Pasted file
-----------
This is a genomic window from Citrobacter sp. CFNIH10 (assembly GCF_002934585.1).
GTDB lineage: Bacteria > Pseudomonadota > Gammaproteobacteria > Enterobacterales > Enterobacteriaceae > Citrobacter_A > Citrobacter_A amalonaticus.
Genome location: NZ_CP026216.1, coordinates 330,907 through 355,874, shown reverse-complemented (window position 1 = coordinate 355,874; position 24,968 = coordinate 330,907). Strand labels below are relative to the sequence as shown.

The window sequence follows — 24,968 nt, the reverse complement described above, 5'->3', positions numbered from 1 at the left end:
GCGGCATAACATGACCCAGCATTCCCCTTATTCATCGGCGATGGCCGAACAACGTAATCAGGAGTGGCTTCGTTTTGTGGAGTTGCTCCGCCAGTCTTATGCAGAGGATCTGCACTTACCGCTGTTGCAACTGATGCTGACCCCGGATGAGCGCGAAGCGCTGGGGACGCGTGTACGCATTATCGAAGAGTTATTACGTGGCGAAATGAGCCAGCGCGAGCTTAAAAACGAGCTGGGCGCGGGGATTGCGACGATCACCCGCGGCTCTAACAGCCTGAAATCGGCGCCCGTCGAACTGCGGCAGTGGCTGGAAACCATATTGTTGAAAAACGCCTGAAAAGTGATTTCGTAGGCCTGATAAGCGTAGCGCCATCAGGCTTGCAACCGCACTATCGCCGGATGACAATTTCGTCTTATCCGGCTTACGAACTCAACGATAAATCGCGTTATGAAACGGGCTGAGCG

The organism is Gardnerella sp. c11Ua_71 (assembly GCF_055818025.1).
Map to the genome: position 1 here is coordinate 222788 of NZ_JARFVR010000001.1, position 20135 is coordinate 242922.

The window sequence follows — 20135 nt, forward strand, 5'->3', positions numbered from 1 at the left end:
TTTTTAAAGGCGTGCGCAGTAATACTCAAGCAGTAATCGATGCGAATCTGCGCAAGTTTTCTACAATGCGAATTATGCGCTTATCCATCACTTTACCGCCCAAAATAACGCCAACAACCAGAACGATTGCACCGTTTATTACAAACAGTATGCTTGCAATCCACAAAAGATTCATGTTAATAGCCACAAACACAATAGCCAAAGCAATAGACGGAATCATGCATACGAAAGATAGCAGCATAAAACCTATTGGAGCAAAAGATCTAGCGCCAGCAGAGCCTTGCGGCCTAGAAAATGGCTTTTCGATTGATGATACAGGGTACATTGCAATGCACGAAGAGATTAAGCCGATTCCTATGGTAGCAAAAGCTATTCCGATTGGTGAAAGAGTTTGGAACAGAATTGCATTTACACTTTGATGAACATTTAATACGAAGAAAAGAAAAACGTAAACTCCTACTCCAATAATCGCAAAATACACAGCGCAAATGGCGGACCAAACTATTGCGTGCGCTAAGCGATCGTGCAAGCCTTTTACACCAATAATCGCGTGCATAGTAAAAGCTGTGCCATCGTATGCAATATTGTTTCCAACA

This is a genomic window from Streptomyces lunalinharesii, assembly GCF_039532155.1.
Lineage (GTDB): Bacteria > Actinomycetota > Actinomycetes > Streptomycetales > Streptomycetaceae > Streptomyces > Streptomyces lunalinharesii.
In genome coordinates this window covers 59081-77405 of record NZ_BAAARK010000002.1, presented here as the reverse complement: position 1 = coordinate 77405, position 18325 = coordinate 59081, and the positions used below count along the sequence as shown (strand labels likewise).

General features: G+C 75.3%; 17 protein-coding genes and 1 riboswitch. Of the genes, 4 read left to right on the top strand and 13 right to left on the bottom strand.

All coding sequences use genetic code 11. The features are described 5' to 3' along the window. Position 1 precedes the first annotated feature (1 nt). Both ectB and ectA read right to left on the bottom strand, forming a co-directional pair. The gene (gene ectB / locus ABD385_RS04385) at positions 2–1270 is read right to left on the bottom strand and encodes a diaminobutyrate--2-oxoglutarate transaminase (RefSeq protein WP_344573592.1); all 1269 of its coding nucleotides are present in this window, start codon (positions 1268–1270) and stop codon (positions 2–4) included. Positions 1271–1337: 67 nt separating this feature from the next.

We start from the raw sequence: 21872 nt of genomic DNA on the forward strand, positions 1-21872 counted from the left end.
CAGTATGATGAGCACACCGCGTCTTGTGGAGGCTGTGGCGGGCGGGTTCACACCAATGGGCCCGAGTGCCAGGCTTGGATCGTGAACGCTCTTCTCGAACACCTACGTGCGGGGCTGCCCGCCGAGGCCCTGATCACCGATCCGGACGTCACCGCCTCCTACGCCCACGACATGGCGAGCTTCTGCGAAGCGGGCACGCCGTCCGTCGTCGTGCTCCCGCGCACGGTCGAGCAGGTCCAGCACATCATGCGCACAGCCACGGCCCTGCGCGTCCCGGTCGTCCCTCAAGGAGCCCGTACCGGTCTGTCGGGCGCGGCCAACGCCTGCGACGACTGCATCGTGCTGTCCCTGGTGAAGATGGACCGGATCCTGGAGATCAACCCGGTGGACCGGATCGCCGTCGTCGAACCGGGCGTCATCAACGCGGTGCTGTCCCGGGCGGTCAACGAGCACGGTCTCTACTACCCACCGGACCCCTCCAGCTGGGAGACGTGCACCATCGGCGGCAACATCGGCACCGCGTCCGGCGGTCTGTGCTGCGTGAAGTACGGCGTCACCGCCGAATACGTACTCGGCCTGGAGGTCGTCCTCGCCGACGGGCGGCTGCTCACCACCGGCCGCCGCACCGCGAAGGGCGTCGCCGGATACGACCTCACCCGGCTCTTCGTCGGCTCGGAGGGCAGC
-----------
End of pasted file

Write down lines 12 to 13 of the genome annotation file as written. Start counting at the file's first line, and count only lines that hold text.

In genome coordinates this window covers 59081-77405 of record NZ_BAAARK010000002.1, presented here as the reverse complement: position 1 = coordinate 77405, position 18325 = coordinate 59081, and the positions used below count along the sequence as shown (strand labels likewise).

General features: G+C 75.3%; 17 protein-coding genes and 1 riboswitch. Of the genes, 4 read left to right on the top strand and 13 right to left on the bottom strand.